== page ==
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1981
Volume 1, Issue 2
  • ISSN: 2046-9861
  • E-ISSN: 2046-987X

Abstract

Abstract

In this article, I argue that, despite arguments to the contrary, Mad Men (2007–) powerfully reflects the realities of a racialized America. From the very first episode, the characters, the actors and the script of Mad Men are haunted by race. First, the characters’ identities are called into being by the black figures who inhabit the edges of their consciousness. Second, the performances of the actors are haunted by a history of racialized representation. Third, the script of Mad Men is haunted by political events that manifest as psychic disturbance. This last form of haunting mirrors the audience’s own experiences with a history of race in America, and, in the end, it evokes a painful knowledge of a history of racial violence.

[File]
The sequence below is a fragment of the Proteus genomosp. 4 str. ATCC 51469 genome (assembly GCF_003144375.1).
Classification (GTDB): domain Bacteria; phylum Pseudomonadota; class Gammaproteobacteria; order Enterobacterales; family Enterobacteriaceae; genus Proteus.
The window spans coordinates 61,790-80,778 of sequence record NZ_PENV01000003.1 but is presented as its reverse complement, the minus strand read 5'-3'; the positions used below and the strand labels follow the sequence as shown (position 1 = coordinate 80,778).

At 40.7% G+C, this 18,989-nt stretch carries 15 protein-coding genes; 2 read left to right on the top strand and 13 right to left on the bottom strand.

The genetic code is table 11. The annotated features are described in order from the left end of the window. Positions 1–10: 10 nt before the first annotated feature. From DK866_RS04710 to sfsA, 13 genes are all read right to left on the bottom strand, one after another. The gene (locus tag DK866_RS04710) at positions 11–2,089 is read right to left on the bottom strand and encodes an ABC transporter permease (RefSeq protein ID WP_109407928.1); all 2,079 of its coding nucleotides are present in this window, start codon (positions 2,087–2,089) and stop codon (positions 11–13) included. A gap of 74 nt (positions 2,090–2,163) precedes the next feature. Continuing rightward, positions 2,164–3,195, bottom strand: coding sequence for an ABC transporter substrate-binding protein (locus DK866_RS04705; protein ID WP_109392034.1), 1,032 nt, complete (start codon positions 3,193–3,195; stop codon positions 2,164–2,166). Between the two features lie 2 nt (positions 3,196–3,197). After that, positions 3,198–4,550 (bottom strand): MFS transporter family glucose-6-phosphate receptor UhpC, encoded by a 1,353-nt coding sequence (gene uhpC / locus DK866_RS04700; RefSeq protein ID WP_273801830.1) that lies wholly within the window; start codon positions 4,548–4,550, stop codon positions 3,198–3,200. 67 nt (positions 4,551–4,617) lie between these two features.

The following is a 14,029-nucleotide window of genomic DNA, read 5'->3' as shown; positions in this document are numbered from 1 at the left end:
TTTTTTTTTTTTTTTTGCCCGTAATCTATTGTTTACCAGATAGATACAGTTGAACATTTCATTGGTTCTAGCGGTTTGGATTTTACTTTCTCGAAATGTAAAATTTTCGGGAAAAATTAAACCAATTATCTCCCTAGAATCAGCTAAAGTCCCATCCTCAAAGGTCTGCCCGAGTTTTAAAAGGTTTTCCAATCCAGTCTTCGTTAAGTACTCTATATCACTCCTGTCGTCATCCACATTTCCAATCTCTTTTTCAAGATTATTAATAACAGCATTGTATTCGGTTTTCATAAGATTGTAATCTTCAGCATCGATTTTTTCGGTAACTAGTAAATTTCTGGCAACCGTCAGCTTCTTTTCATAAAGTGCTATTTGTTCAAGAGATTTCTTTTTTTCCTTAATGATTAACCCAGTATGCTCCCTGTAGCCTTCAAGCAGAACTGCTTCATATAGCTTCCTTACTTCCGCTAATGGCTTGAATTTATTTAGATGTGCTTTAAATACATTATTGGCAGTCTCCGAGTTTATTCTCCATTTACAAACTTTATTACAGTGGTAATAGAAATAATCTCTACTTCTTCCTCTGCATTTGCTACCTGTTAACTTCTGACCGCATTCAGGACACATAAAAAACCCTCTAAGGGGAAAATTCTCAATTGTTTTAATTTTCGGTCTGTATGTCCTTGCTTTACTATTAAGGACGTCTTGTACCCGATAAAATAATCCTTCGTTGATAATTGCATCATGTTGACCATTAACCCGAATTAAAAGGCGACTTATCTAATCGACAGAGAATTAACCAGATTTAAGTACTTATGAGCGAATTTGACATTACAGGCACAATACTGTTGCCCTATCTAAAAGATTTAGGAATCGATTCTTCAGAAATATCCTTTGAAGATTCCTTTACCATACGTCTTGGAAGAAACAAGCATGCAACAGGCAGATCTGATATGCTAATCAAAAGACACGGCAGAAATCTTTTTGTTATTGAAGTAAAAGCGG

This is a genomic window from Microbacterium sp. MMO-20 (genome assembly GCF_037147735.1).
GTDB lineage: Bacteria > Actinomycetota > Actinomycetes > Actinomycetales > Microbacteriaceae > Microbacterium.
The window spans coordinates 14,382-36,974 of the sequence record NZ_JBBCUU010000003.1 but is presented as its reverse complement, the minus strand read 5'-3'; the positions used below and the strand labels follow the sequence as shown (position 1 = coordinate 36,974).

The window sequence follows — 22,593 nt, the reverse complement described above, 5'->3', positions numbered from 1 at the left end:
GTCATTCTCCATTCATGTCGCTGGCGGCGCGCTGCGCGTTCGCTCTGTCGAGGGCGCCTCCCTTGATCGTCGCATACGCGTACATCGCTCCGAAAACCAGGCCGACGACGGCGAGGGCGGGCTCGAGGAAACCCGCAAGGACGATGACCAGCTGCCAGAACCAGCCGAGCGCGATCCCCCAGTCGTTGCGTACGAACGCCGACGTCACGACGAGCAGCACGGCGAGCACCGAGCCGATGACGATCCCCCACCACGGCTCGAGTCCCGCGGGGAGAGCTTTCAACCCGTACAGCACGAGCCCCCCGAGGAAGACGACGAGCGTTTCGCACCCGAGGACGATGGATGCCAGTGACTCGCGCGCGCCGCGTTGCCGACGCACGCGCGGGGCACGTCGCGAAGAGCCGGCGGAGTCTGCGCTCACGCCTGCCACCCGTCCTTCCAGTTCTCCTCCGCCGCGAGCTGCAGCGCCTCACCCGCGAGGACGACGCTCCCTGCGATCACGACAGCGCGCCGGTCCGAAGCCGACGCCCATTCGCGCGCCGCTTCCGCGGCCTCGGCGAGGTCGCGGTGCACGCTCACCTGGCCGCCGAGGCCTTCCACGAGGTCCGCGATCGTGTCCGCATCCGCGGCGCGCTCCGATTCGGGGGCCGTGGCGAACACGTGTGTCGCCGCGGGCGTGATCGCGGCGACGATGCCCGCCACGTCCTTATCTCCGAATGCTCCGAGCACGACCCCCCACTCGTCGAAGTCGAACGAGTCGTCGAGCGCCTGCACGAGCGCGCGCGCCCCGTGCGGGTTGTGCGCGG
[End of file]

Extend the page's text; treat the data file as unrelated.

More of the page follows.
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/content/journals/10.1386/jptv.1.2.207_1
2013-09-01
2024-06-18
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/content/journals/10.1386/jptv.1.2.207_1
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  • Article Type: Article
Keyword(s): haunting; Mad Men; Medgar Evers; performance; race; racialized representation
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